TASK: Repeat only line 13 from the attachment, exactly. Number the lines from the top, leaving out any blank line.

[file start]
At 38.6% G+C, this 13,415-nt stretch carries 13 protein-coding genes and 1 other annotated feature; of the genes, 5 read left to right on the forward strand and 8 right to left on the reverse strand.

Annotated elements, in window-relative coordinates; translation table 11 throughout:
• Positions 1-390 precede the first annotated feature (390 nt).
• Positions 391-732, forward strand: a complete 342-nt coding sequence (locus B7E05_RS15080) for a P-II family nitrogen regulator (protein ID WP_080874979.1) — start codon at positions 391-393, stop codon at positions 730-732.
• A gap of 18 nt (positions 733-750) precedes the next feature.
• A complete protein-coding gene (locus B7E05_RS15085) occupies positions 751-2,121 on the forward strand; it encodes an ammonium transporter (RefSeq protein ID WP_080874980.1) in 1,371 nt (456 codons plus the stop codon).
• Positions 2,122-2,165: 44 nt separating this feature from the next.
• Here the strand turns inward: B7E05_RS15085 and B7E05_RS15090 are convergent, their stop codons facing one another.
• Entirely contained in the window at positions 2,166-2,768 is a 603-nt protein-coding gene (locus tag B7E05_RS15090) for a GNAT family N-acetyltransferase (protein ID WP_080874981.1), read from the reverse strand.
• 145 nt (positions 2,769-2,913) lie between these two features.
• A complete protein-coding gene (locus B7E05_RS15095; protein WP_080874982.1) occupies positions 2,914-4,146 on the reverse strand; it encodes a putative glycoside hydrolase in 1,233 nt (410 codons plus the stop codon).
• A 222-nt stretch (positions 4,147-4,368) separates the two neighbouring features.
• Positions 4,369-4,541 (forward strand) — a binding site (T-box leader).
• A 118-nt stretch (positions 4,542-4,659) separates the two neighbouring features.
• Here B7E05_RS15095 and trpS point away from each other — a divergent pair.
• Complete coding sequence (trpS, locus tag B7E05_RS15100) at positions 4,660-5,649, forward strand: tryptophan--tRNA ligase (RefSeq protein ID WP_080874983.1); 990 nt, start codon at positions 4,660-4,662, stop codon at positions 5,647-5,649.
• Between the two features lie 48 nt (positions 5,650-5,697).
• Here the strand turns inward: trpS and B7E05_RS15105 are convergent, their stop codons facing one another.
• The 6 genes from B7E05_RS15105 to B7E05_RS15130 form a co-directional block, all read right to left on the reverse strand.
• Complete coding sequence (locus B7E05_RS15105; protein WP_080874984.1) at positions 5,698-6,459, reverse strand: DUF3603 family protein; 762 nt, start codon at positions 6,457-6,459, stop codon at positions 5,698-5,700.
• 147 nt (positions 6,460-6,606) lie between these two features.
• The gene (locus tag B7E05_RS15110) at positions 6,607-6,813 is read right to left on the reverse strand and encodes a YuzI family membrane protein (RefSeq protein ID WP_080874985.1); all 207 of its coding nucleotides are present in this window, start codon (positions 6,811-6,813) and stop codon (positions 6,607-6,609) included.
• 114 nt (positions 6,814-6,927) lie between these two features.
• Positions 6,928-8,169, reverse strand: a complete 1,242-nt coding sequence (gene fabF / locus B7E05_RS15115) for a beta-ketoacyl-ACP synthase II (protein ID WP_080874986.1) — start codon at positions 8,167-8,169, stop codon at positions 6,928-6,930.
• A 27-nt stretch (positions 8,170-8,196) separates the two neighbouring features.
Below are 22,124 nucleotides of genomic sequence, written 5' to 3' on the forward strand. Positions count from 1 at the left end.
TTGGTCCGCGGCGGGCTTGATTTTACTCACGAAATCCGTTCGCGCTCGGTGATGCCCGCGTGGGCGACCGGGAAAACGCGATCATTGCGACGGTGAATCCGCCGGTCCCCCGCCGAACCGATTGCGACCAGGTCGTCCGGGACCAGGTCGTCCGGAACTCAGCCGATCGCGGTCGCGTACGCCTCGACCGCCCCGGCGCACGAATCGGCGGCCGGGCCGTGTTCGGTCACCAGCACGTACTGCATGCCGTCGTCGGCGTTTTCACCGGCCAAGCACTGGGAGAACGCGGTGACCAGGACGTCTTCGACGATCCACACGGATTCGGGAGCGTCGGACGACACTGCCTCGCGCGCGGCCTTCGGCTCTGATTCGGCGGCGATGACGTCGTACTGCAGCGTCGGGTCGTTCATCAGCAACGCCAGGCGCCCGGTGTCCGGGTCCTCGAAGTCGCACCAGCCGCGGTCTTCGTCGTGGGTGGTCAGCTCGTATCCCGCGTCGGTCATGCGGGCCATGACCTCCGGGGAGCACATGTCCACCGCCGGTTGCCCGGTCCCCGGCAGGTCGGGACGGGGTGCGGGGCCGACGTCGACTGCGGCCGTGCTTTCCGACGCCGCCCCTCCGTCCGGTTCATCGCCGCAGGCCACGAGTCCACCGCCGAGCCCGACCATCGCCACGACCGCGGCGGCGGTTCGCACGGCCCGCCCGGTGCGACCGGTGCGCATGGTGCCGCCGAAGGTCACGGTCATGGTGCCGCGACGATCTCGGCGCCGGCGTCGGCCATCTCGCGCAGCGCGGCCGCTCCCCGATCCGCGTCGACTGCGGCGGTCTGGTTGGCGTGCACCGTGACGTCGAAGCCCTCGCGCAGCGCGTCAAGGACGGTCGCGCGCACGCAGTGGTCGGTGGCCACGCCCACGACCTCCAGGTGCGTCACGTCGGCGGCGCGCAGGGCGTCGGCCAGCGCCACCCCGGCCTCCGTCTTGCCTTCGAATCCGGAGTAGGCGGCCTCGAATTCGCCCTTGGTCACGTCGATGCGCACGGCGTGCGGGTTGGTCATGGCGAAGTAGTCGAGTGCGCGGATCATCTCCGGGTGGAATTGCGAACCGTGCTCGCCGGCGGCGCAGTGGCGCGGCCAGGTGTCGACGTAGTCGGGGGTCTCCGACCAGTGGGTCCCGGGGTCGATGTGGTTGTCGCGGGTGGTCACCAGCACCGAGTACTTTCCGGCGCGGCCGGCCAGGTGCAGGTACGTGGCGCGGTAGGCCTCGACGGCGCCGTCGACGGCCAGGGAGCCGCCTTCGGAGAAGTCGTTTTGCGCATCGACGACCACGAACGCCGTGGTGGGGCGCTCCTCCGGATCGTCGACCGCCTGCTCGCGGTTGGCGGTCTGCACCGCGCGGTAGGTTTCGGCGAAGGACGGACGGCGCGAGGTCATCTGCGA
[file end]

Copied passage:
• Positions 4,369-4,541 (forward strand) — a binding site (T-box leader).